Better Luck This Time

After failing to remove a broken coolant pump last Sunday, NASA and two American spacewalkers regrouped, tried again, and were successful this time.

Space station spacewalk saga: faulty pump removed, more work ahead

Two crew members from the International Space Station took a major step toward replacing a critical piece of the orbiting laboratory’s cooling system today, following a failed attempt Sunday.

During a 7 hour, 26 minute spacewalk, Tracy Caldwell Dyson and Army Col. Douglas Wheelock removed a coolant pump on the outside of the station, clearing the way for another spacewalk Monday to install an on-board spare.

The pump failed unexpectedly on July 31, cutting in half the station’s capacity to shed heat generated by its electrical systems, laboratory experiments, as well as six active astronauts.

The six crew members aboard the station were never in danger, NASA officials have emphasized. But the outage forced mission managers to significantly curtail research activities on the orbiting lab.

“Lots of smiles down here guys,” came the word from mission control as Dr. Caldwell Dyson and Colonel Wheelock sat in the air lock after the spacewalk.

A major fix-it project

Swapping the coolant pumps represents one of the 14 most difficult maintenance jobs station crews face. Spacewalks ordinarily take weeks to plan because they require detailed choreography. But the urgency of returning the station’s cooling system to full capacity prompted planners to accelerate the process for a repair job astronauts had trained for with only the broadest of brush strokes.

For instance, last night, engineers were still working on procedures governing the use of the station’s robotic arm for today’s effort. The broad-brush plan for removal of the pump that astronauts used in training had assumed that the arm wouldn’t be available.

Clamping an astronaut to the end of the robotic arm, then having him hold a 780-pound pump steady while a crew member inside the station moves the two to the spot where planners want to deposit the pump – that’s a procedure planners would rather not develop at the last minute, mission officials said.

But they did.

“There are so many facets to a major change out that you just don’t really get to tackle” in the planning stage “unless you train for it at a very detailed level, which we hadn’t done yet,” said Michael Suffredini, NASA’s space station program manager, during a post-spacewalk briefing.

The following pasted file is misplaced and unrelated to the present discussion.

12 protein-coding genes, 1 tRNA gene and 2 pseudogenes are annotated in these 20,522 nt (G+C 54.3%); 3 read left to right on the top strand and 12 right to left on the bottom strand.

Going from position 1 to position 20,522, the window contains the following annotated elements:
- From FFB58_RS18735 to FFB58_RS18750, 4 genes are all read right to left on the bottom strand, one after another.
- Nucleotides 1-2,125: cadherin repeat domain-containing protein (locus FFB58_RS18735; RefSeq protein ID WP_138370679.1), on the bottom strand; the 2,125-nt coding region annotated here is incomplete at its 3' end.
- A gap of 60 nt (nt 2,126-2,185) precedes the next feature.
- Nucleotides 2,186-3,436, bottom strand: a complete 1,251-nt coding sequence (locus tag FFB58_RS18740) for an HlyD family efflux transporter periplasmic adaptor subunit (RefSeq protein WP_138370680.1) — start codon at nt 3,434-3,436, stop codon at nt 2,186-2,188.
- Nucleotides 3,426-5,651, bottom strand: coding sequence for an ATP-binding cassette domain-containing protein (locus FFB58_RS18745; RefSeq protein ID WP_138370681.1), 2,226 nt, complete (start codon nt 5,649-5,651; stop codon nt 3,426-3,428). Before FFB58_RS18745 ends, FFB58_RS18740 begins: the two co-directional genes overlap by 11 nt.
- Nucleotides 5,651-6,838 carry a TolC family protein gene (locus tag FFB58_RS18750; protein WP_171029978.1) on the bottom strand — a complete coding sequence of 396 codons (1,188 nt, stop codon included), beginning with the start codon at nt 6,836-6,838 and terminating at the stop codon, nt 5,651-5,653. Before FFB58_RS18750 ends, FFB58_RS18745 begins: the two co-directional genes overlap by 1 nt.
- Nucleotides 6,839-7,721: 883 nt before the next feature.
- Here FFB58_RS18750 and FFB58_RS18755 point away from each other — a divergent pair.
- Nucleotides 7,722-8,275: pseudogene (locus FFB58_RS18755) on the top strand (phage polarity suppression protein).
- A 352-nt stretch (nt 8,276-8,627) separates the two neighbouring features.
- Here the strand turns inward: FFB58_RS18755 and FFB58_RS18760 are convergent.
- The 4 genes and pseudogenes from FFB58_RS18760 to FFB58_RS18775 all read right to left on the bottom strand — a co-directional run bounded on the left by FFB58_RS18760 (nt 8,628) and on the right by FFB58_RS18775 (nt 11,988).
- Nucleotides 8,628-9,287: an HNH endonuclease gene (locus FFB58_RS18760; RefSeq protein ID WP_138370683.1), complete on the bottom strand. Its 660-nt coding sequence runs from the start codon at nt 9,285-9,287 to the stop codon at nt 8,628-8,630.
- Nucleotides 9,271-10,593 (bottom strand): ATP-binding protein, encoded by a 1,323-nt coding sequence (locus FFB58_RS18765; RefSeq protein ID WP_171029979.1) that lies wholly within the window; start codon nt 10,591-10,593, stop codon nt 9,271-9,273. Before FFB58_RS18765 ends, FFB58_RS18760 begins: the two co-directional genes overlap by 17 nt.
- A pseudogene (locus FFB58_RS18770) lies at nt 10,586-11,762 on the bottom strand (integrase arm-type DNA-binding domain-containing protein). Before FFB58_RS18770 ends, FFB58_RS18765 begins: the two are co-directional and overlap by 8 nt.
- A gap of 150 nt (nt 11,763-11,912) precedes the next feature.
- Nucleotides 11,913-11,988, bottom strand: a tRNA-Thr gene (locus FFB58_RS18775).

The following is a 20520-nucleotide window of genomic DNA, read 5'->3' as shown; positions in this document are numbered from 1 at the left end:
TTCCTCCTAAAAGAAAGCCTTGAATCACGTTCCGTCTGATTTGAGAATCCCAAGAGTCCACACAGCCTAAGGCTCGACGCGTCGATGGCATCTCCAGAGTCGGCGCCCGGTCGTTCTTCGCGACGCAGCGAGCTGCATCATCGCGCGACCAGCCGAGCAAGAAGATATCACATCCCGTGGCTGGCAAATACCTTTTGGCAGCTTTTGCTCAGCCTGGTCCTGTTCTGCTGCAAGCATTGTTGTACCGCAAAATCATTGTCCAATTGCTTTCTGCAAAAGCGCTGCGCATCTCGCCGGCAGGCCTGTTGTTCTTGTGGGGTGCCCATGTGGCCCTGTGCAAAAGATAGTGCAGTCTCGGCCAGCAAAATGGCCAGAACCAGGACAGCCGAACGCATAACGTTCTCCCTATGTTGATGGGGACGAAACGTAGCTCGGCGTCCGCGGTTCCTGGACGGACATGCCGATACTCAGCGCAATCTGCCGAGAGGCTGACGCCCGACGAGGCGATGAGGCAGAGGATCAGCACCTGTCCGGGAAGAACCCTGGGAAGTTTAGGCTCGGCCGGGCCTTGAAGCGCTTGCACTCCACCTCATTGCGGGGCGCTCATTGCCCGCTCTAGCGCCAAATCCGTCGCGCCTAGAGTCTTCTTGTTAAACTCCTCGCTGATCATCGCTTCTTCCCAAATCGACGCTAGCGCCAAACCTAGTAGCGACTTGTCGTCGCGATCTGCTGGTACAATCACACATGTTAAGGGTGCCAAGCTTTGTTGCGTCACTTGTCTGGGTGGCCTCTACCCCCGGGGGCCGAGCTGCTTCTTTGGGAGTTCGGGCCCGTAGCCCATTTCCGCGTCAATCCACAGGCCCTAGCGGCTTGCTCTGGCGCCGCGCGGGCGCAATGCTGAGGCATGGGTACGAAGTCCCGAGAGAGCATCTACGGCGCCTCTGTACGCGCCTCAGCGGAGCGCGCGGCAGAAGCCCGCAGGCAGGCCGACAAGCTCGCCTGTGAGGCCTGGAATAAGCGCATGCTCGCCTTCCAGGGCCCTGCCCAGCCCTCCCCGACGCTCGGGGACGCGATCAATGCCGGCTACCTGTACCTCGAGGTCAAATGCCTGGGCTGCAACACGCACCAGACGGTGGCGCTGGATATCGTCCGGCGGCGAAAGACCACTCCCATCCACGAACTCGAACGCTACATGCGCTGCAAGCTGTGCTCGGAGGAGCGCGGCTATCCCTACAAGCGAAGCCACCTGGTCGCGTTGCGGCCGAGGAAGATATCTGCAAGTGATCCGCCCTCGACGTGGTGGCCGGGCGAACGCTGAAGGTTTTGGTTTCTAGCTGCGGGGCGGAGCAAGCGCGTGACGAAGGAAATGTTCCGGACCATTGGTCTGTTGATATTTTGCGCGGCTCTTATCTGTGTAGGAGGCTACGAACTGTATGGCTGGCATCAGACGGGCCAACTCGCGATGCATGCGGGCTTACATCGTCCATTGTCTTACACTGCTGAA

See also:
Spacewalkers make space station coolant repairs
Space Station Repair Job Makes Headway
Astronauts remove cooling pump from space station
Astronauts Successfully Remove Failed Pump on International Space Station
Astronauts successfully remove faulty pump outside ISS
Astronauts progress in mission
Spacewalkers remove railed ammonia pump on space station
Spacewalk Fail

Chalk one up for NASA ingenuity and our adaptable, seat of the pants spacewalking astronauts.

/let’s just hope installing the replacement pump goes more smoothly than removing the old one

Spacewalk Fail

This is not good.

Longest spacewalk in International Space Station’s history fails to fix fault

Doug Wheelock and Tracy Caldwell Dyson, two American astronauts, spent just over eight hours in the void outside the space station in an effort to repair the orbiting lab’s faulty cooling system, NASA said.

It was the longest spacewalk in the International Space Station’s history and the sixth longest ever.

“It was a tough one as spacewalks go,” an announcer from NASA’s mission control in Houston, Texas, conceded on a live video feed.

The pair had slept in an airlock beforehand to allow their bodies to adjust to different pressure conditions.

The walk was slightly delayed because of what NASA officials described as a “communication problem” inside Caldwell Dyson’s helmet, but the issue was resolved.

Experts had warned ahead of the spacewalk that the operation was challenging because the astronauts would be handling ammonia lines at full operating pressure, which makes them stiff.

A second spacewalk is planned for Wednesday when the astronauts will once again attempt to repair the system, which shut down on July 31.

See also:
Wrench Thrown Into Repair Work on Spacewalk
Stubborn Fitting Holds up Space Station Repair Job
Astronauts fail to remove broken cooling pump
Spacewalk fails to remove broken cooling pump
3rd spacewalk needed to restore cooling system
Astronauts fail to remove broken cooling pump at ISS
Space station astronauts to make another attempt to mend cooling system

I sure hope they can figure out a way to fix this problem. it’d be a shame to have to abandon the ISS.

/on the bright side however, at least the astronauts didn’t lose an tools in space

A Bad Idea

The Space Shuttle is by far the most dangerous spaceflight program in U.S. history. Is it really a good idea to keep pushing our luck?